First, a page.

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The Federal Trade Commission will host a forum on May 11, 2011, in Washington, DC, examining how the government, businesses, and consumer protection organizations can work together to prevent consumers from being hit with unauthorized third-party charges on their phone bills, a practice known as “cramming.”

The FTC brings law enforcement actions against companies engaged in billing consumers for goods or services they never ordered or wanted.  For example, in September, 2010, at the FTC’s request, a District Court shut down a company engaged in unauthorized cramming of charges for Internet services and required defendants to pay $38 million in restitution. Cramming, however, continues to harm individuals and small businesses. The FTC is holding this forum to determine what more can be done to prevent it.

The forum will be held at the FTC’s satellite building conference center, located at 601 New Jersey Avenue, N.W., Washington, D.C.  It will be open to the public.

Government agencies, consumer advocates, and industry representatives are invited to participate in the forum to discuss ways to reduce cramming through business practices, law enforcement and possible legislation. Participants will be asked to take up specific ideas such as allowing consumers to request a block on all third-party billing, and requiring third parties to get written approval from consumers before placing charges on their phone bills.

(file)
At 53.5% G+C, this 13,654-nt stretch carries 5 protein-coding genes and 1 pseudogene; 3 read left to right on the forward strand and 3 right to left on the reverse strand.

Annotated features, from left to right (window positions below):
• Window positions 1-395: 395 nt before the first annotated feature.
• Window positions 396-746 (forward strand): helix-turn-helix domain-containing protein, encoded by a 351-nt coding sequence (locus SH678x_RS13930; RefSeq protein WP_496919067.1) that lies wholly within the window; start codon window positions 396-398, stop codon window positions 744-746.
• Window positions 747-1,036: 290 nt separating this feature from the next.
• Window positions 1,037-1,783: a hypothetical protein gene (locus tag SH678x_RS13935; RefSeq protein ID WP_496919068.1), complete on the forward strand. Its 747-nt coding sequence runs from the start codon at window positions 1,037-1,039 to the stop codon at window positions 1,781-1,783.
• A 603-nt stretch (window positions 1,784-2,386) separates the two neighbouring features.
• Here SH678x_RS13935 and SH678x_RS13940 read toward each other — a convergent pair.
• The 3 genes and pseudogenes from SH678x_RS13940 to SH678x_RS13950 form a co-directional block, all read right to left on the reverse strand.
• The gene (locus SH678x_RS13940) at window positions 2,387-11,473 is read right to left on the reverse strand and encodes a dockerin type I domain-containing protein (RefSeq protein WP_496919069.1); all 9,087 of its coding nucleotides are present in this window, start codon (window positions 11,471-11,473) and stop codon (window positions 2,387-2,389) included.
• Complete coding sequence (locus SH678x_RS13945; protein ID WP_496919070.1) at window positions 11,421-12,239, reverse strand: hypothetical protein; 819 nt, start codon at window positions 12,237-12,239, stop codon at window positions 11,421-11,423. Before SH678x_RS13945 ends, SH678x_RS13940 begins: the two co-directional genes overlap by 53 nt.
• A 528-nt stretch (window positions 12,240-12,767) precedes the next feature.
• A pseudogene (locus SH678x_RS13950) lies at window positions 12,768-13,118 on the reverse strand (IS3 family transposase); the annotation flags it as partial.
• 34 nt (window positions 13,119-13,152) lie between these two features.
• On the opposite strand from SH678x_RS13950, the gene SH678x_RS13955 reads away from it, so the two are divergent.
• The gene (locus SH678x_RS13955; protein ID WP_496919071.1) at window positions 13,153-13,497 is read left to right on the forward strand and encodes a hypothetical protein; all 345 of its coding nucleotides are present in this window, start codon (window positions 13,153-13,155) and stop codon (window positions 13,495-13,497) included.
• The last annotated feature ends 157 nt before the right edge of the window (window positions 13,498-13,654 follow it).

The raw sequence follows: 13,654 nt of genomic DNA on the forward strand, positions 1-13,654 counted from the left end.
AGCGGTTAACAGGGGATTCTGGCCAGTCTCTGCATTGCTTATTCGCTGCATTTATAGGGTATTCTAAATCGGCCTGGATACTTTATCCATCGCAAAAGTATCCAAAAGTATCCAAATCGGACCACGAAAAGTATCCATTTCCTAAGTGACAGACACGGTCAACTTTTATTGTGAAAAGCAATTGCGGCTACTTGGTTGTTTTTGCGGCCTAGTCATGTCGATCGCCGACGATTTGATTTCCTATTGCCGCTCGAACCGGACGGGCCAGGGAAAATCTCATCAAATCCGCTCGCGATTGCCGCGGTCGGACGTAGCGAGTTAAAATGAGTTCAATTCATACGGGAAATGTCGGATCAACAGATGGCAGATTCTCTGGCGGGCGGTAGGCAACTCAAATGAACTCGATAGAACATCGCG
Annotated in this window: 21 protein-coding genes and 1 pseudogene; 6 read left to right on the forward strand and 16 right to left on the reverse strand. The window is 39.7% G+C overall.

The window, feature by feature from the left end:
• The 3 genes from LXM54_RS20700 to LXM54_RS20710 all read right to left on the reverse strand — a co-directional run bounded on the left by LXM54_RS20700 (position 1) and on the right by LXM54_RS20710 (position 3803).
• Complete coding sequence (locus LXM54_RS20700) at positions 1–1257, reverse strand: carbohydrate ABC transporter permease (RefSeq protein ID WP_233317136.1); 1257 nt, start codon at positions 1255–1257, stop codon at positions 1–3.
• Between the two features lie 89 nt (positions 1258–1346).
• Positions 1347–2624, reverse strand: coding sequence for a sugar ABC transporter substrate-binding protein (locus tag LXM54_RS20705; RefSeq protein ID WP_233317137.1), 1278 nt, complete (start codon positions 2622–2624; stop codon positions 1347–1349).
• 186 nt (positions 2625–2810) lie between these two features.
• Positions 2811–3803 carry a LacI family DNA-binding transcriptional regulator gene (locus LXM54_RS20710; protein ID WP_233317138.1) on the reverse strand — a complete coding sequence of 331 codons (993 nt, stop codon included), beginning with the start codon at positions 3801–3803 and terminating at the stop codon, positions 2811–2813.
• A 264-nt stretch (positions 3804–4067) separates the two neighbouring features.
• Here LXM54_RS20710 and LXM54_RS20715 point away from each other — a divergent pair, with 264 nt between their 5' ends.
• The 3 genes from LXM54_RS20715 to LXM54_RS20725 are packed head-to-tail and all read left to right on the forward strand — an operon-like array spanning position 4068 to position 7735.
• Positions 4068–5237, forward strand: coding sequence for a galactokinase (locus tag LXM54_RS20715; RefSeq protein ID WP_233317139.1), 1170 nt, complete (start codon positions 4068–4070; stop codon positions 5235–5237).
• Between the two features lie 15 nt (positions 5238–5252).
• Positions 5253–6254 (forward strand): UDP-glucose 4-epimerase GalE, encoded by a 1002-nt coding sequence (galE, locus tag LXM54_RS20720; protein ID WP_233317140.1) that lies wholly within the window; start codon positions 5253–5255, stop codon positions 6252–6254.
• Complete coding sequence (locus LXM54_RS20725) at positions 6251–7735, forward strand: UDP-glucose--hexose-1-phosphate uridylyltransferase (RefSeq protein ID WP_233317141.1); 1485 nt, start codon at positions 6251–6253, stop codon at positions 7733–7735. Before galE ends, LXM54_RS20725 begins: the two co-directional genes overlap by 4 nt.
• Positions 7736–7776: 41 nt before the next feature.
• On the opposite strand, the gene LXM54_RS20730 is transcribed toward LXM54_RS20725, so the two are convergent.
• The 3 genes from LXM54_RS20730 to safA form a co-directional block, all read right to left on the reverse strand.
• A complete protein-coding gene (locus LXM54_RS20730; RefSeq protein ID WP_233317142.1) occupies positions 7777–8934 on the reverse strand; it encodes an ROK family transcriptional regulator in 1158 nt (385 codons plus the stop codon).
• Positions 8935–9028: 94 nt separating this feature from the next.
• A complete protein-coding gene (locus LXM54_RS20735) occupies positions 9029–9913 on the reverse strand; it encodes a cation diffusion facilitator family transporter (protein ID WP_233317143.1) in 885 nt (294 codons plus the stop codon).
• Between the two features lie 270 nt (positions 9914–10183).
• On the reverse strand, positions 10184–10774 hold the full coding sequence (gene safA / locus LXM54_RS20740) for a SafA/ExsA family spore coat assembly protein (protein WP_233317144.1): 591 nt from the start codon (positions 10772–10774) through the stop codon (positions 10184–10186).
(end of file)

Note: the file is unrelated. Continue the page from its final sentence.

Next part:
Other issues forum participants will discuss include:

  • how telephone bill cramming harms individual consumers and small businesses;
  • how consumers and competition can benefit from third-party billing on telephone bills for products and services such as voicemail, developing or hosting websites, or other enhanced services;
  • the steps that billing companies and telephone carriers currently take to detect, monitor, and prevent cramming;
  • best practices being used by the industry to reduce cramming, such as improving disclosure of third-party charges to consumers; and
  • the types of goods and services charged on telephone bills, and the difference between landline and wireless billing practices.

The FTC invites interested parties to submit requests to be panelists by sending an e-mail to crammingforum{at}ftc{dot}gov by March 4, 2011.  Requests should include a statement detailing any relevant expertise in working on or studying cramming, especially the topics specified above, and complete contact information.  Panelists selected to participate will be notified by April 8, 2011.

The FTC also invites those interested to submit comments online on any of the topics mentioned above.

Contact Information

Claudia Bourne Farrell
Office of Public Affairs